How the planet will welcome 2013
"Come, gentlemen, I hope we shall drink down all unkindness"— William Shakespeare
So, what will you be doing on New Year's Eve? Chances are that you'll probably be down the pub with your mates, or hanging out at someone's party, getting a plentiful supply of booze down your neck, and struggling to try and remember the words to Auld Lang Syne. But, not everyone brings in the new year quite like us Brits. There are just about as many and varied new year traditions as there are countries on this planet of ours. And here's our look at some of the more interesting ways that the dawning of 2013 will be celebrated.
From grapes to underwear
Life would be kind of boring if each and every one of us was exactly the same, right? Too true! And that also goes for the way in which we, the Human Race, raise a collective glass to both the old year and the new one that's looming large on the horizon. If you fancy the idea of celebrating a brand new year in a far away, exotic land with a very alternative approach to that of the UK, well, the good news is that you have got plenty to choose from. They're all very different, but great fun, too.
Let's begin with Mexico, where a four-pack of lager, a couple of bags of crisps, and a midnight snog with someone who you know you'll regret puckering up to in the morning, just will not cut it. For the Mexicans, the new year begins with grapes. At each strike of the clock at midnight, everyone eats a grape and makes a secret and silent wish for the year to come. And to make sure the next 365 days are going to be great ones, there's a tradition of making a list of all the things that went wrong in the last year and, just before the witching-hour strikes, burning the sheet of paper on an open fire. Positive energy is the name of the game in Mexico.
Moving on, let's take a trip over to Spain, where old tradition holds that to ensure a fun, healthy, wealthy and great new year one thing above all else is essential: you have to wear red underwear for the New Year's Eve festivities. And it has to be right off the shelf, too. So, if Spain is your choice to see in the new year, don't forget a last-minute trip to get some brand spanking new undercrackers.
Food glorious food
While us Brits are most likely to spend New Year's Eve knocking back the ale, wine and whisky (and dearly paying for it throughout pretty much all of January 1), for many other countries it's food that is the central point of the celebration. And, depending on the nation in question, that food varies as widely as it does wildly!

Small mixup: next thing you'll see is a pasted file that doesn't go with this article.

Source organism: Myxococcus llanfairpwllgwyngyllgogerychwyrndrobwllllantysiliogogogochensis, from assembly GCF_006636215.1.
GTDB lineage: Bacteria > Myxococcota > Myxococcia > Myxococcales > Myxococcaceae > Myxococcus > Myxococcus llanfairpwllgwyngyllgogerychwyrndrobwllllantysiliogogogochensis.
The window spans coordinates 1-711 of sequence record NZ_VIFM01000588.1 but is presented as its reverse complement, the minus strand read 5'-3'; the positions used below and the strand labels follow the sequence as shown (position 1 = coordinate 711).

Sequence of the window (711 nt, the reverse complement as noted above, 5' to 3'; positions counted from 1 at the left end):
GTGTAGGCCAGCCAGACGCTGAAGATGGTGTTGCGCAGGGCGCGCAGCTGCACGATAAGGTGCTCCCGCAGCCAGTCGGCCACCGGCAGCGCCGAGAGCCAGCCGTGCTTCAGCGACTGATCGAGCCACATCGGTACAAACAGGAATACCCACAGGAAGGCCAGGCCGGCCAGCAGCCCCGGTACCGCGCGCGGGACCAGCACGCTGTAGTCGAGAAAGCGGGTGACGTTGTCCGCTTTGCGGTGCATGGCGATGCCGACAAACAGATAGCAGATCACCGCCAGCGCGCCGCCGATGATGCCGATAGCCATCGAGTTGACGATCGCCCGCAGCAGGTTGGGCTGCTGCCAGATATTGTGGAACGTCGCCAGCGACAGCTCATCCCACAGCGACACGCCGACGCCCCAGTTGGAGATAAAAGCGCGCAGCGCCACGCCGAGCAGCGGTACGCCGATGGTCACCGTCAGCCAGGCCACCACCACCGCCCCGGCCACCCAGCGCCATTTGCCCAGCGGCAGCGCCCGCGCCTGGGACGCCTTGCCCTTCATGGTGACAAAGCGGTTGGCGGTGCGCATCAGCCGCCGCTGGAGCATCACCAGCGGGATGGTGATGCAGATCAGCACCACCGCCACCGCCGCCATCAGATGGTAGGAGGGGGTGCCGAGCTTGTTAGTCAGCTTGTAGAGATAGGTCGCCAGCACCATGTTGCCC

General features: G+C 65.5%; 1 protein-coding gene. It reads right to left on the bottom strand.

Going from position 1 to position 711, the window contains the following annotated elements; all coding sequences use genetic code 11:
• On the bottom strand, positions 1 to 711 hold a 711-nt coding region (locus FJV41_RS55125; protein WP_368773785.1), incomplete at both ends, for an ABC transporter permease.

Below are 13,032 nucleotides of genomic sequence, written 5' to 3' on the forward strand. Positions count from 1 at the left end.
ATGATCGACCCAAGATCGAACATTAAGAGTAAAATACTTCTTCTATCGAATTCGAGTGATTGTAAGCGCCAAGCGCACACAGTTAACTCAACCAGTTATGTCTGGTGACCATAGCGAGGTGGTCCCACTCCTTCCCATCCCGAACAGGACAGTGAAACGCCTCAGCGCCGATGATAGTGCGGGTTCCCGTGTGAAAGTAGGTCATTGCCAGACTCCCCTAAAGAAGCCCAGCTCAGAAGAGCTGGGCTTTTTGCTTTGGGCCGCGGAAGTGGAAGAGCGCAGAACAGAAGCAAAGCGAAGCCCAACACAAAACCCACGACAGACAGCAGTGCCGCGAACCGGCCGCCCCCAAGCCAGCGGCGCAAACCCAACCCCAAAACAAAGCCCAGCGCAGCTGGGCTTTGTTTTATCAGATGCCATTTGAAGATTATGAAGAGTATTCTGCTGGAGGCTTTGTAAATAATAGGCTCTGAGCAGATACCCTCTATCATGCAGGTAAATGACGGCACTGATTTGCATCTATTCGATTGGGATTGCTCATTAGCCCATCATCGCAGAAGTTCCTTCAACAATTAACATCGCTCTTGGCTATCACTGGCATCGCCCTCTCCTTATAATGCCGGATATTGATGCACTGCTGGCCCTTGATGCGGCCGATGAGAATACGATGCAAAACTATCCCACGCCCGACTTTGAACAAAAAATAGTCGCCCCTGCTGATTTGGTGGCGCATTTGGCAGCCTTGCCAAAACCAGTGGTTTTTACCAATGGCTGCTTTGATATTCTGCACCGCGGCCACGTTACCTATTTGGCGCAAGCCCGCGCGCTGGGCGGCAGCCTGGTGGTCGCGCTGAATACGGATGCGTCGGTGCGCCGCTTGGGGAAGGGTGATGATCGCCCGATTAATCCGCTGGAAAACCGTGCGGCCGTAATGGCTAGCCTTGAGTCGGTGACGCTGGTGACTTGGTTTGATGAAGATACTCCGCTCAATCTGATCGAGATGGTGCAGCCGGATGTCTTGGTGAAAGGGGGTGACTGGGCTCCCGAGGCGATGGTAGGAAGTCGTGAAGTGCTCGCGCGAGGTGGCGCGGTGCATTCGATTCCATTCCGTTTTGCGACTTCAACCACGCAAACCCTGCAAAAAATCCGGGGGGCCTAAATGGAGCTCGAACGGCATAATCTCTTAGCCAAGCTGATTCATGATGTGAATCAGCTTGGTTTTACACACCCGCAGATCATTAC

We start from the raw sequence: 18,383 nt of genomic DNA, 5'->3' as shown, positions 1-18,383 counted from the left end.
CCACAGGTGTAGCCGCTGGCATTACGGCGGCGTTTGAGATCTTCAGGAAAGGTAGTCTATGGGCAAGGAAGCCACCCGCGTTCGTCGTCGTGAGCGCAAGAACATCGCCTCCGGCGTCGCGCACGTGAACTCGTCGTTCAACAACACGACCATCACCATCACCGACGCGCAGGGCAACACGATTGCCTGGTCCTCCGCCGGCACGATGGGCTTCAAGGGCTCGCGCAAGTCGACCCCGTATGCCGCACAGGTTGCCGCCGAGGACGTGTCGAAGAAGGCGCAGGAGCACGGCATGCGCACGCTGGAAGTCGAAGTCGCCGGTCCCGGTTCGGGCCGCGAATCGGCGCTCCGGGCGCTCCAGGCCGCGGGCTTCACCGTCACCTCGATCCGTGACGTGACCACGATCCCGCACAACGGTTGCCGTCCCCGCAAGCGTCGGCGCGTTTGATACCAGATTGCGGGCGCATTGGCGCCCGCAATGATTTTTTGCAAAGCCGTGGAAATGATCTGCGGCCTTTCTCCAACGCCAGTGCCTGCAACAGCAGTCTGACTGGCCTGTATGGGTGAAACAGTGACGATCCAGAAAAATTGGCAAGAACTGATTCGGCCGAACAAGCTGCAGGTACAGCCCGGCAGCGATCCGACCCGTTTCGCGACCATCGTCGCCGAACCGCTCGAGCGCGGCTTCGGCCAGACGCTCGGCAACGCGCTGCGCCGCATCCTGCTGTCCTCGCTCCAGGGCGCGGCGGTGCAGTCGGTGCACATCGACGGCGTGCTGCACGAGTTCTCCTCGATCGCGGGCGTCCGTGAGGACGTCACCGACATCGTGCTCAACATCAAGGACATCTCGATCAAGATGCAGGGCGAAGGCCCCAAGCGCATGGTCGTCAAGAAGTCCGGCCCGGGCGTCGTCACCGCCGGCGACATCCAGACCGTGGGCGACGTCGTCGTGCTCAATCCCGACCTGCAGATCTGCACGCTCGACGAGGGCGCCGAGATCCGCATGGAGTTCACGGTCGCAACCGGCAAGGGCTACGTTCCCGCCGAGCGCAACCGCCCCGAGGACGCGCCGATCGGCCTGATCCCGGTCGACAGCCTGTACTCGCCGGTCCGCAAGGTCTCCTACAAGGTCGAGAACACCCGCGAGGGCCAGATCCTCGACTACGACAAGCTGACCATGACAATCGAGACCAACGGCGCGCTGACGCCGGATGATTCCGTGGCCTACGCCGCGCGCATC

On the matter of what to eat on December 31, for the Italians it's a filling dish of pigs trotters and intestines. Er, anyone for a nice plate of bacon and eggs? Cake, and lots of it, is devoured in Morocco, Lentils are big in Chile, and, in Argentina, a plate of cold veal with a tuna-flavoured sauce is all the rage. As for the Turks, they like to bring in the new year with tasty minced-meat-filled pastries. Meanwhile, on the big day, the Dutch are quite partial to an Oliebol; a sweet and nourishing doughnut-like snack that helps to soak up all that ale.
It's party time!
Of course, there is one thing that the people of just about every nation on the entire planet have in common when New Year's Eve comes calling on them. That, needless to say (but, what the heck, we'll say it anyway) is the desire to have a great, fun, and rollocking old time as the hours and minutes count down to a new beginning and an equally new year. And that usually means a large amount of dancing, fireworks, music, and making new acquaintances - some far better than others, if you see what we mean. Which we know you do!
When it comes to partying on the biggest night of the year, the Puerto Ricans really know how to put on a show with large events dominated by traditional, Latino music and exotic and erotic dancing. Berlin, Germany is the focal point for a huge, open-air, night-long party that generally attracts audiences in excess of an incredible one million.
And, if you're tired of spending your New Year's Eve in chilly Britain, imagine hanging out on the beaches of Rio de Janeiro, Brazil for the night, as thousands of fireworks light up the sky. Close on a million Brazilians can't be wrong! Maybe take a trip to New Zealand, where you can watch an amazing display of fireworks launched from the 1,076-foot-high Sky Tower. Or, to have what might just be the most memorable party of them all, head to Christmas Island, in the Pacific Ocean, which - because of its location and time-zone - is the very first place on the planet every year to experience the new year.
Tips and warnings
- Write down the words to Auld Lang Syne. Take a taxi if you hit the town. Drink a glass of water in between the bottles of booze. Don't forget to make a new year's resolution. And have a great time!
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